Still, Coyne insists that he really wants to know what the best arguments are, that he is “dead serious here, and not looking for sarcastic answers,” and even that he is “hoping that some real theologians will read this and provide some answers.”  Well, here is an answer.  If Coyne really wants to know what the rational foundations of theology are, he should read works that aim to lay down those foundations, instead of works that presuppose them – just like someone skeptical about evolution should read a book like Coyne’s Why Evolution is True instead of complaining that books like Richard Gregory’s Eye and Brain do not argue for evolution.

Traditionally, the central argument for God’s existence is the cosmological argument, and (also traditionally) the most important versions of that argument are the ones summed up in the first three of Aquinas’s Five Ways.  But the typical modern reader is simply not going to understand the Five Ways just by reading the usual two-page excerpt one finds in anthologies.  For one thing, the arguments were never intended to be stand-alone, one-stop proofs that would convince even the most hardened skeptic.  They are only meant to be brief sketches of arguments the more detailed versions of which the intended readers of Aquinas’s day would have found elsewhere.  For another thing, the terminology and argumentative moves presuppose a number of metaphysical theses that Aquinas also develops and defends elsewhere.

So, to understand the Five Ways, the modern reader needs to read something that makes all this background clear, that explains how modern Thomists would reply to the stock objections to the arguments, and so forth.  Naturally, I would recommend my own book Aquinas, since it was intended in part precisely as an up-to-date explanation and defense of these arguments, and will provide the reader with a useful survey of what not only Aquinas, but the Thomistic tradition more generally, has said about them.  (I do some of this in The Last Superstition too, of course.  But that book does not deal with the Third Way, as the Aquinas book does.  Moreover, New Atheists – who have a sense of humor about everything but themselves – are likely to make the polemical tone of TLS an excuse for dismissing its arguments.  This is unreasonable, of course, especially given their own excessive polemics – I’m only fighting fire with fire – but there it is.)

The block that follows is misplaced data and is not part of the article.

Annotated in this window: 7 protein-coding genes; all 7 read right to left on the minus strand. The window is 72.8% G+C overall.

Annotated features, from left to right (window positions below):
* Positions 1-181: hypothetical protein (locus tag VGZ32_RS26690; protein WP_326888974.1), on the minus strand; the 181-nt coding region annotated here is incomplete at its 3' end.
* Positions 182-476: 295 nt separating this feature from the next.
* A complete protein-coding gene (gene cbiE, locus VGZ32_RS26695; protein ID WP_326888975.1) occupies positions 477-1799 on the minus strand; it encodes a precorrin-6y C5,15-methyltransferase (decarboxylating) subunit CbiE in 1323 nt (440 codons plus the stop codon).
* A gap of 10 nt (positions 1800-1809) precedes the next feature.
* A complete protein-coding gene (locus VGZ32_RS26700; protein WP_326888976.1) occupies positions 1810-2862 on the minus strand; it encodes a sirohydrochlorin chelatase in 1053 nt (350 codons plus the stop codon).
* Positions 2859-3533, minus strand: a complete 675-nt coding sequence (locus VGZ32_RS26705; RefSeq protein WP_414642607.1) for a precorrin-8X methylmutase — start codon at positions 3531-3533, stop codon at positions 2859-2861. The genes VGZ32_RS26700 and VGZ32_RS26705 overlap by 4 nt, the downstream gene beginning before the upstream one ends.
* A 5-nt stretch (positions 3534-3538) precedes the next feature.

Another relatively recent book to look at on the Five Ways is Christopher F. J. Martin’s Thomas Aquinas: God and Explanations.  Unfortunately, this is an expensive book, but it looks like the University of Chicago library has a copy, so Coyne should have no trouble getting hold of it.  If Coyne wants to dig even deeper into a broadly Thomistic approach informed by hard core analytic philosophy, I would recommend that he look at Barry Miller’s trilogy: From Existence to God, A Most Unlikely God, and The Fullness of Being.  These are also expensive, but I see that Coyne is again in luck, since the University of Chicago library has all three.  There are also some articles on Aquinas’s arguments worth checking out, such as David Oderberg’s recent piece on the first premise of the First Way.  And then there is the question of how Aquinas would deal with the atheistic objection from evil, the best recent book on which is Brian Davies’ The Reality of God and the Problem of Evil.

After Aquinas’s versions of the cosmological argument, the next most important argument for God’s existence is the kalām cosmological argument.  Here the things to read are William Lane Craig’s books The Kalām Cosmological Argument and Atheism, Theism, and Big Bang Cosmology (co-written with atheist Quentin Smith), and David Oderberg’s articles on the subject (available here, here, here, here, and here).

So, there’s your answer, Prof. Coyne.  No need to thank me!